Hurricane Harvey bombarded the Gulf Coast of the United States, leaving more than 250,000 people without power and causing substantial financial, physical, and emotional damage in its wake. Though record-breaking, Harvey was not a singular event. In 2017, severe rain events like Harvey have impacted many communities and businesses around the world. Africa is no exception.
In the span of less than eight weeks, there were over 1,000 people killed in mudslides following torrential rains in Sierra Leone, 2,000 people displaced by floods in Uganda, more than 100,000 people fled their homes because of major flooding in Nigeria, and hundreds of homes destroyed and families displaced following storms in Niger and Sudan.
According to World Bank research severe weather events have cost an estimated $4.2 trillion between 1980 and 2014. Experts indicate that at least some of the financial loss in 2017 could have been avoided by repairing faulty drain channels in Sierra Leone to effectively divert floodwaters, or redirecting attention to flood maps, which could have prevented construction in vulnerable floodplains surrounding Houston.
These disaster losses can impact a variety of industries including insurance, oil and gas, manufacturing, utilities, raw materials, and mining. Knowing that other severe rain events can occur, the question is: How can stakeholders manage the risk?
A tool businesses and communities can use is disaster risk management, which in many cases involves both disaster risk reduction (“DRR”) (prevention, preparedness, and mitigation) and humanitarian and development action (emergency response, relief, and reconstruction).
Below are three key instruments for businesses to understand when approaching disaster risk management in Africa:
Sendai Framework: Shared Responsibility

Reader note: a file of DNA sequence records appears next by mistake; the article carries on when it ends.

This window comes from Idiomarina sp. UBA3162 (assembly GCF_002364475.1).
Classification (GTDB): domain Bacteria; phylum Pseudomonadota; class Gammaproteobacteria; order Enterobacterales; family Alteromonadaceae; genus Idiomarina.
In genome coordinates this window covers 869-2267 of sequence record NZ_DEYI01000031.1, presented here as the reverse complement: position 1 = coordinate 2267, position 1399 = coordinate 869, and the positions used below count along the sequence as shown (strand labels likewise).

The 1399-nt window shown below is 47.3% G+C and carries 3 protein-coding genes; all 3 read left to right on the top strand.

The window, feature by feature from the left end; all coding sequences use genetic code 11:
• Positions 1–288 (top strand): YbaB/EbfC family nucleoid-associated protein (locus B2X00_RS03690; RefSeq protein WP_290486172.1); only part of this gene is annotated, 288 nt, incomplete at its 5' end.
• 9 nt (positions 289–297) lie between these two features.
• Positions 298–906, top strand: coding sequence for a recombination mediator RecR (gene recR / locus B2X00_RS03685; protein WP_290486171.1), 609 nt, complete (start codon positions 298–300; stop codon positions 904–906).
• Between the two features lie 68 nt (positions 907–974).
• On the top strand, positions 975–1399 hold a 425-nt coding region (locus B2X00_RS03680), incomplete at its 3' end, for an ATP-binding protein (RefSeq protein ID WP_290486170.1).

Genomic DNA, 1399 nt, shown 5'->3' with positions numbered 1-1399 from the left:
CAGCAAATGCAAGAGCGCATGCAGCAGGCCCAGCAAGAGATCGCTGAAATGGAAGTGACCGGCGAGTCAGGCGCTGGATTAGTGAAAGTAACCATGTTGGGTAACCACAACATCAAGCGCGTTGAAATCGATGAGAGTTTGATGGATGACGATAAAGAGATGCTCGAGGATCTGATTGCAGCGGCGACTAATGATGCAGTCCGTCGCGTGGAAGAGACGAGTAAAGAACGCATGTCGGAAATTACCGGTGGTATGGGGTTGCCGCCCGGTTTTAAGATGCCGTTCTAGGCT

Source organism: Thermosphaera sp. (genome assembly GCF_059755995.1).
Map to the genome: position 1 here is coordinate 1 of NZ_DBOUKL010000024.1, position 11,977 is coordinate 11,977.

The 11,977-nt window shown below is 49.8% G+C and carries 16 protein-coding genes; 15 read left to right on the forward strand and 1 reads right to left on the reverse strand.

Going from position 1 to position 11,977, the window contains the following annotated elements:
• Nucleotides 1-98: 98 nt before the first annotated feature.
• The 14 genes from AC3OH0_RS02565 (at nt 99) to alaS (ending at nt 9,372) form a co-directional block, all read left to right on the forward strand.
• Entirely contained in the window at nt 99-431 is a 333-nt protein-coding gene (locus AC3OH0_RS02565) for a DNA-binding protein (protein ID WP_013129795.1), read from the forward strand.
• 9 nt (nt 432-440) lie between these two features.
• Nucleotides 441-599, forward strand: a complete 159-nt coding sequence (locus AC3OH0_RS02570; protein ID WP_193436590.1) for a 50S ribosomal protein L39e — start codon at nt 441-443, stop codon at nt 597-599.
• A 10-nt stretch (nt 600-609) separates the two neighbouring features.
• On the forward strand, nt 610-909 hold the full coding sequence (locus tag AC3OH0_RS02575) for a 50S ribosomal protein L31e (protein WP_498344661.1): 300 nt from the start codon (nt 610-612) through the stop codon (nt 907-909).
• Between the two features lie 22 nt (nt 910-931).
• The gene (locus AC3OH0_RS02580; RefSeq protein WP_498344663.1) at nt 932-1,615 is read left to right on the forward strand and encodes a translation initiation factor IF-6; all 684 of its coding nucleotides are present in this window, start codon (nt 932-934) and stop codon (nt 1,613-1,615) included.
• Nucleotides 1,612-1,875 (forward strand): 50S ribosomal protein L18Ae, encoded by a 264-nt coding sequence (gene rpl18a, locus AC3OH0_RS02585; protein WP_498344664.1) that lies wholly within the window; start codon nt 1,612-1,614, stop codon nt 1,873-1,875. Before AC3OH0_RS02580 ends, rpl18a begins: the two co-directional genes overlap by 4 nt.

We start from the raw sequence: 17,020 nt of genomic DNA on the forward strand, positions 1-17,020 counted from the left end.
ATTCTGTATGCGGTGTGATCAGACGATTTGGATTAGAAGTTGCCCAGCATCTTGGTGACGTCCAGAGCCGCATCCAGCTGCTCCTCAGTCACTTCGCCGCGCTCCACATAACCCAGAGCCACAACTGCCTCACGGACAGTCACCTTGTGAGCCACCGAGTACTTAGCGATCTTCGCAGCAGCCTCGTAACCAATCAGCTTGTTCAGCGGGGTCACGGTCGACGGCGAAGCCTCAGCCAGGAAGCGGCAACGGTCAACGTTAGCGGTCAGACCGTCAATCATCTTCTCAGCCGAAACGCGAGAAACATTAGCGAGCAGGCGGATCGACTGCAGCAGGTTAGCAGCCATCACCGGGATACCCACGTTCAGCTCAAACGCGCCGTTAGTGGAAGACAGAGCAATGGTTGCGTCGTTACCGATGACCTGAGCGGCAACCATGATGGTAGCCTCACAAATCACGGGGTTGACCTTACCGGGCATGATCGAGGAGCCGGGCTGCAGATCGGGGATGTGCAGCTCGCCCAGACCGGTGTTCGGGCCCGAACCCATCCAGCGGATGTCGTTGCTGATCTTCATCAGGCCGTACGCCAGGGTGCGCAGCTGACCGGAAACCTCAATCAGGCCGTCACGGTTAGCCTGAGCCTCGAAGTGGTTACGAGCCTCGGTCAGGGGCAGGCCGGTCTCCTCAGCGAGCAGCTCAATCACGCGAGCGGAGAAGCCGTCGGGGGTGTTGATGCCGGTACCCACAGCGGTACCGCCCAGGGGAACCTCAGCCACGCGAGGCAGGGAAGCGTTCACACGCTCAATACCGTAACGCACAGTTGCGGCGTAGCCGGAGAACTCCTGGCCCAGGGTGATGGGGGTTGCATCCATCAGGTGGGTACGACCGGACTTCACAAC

The Sendai Framework for Disaster Risk Reduction 2015-2030 (“Sendai”), and its predecessor, the Hyogo Framework, serve as a foundation for sustainable development and international cooperation regarding disaster risk management.
Sendai is a 15-year, voluntary, non-binding agreement which recognizes that the State has the primary role to reduce disaster risk but that responsibility should be shared with other stakeholders including local government and the private sector.
Adopted by the United Nations Member States at the 3rd U.N. World Conference for Disaster Risk Reduction in March 2015, and endorsed by the UN General Assembly, Sendai sets four priorities:
- Understanding disaster risk.
- Strengthening disaster risk governance to manage disaster risk.
- Investing in disaster risk reduction for resilience.
- Enhancing disaster preparedness for effective response and to “Build Back Better” in recovery, rehabilitation, and reconstruction.
The Framework also includes seven global targets which aim to reduce economic losses and critical infrastructure damage (Targets (c)-(d)), and increase the number of national and local DRR strategies and level of international cooperation (Targets (e)-(f)).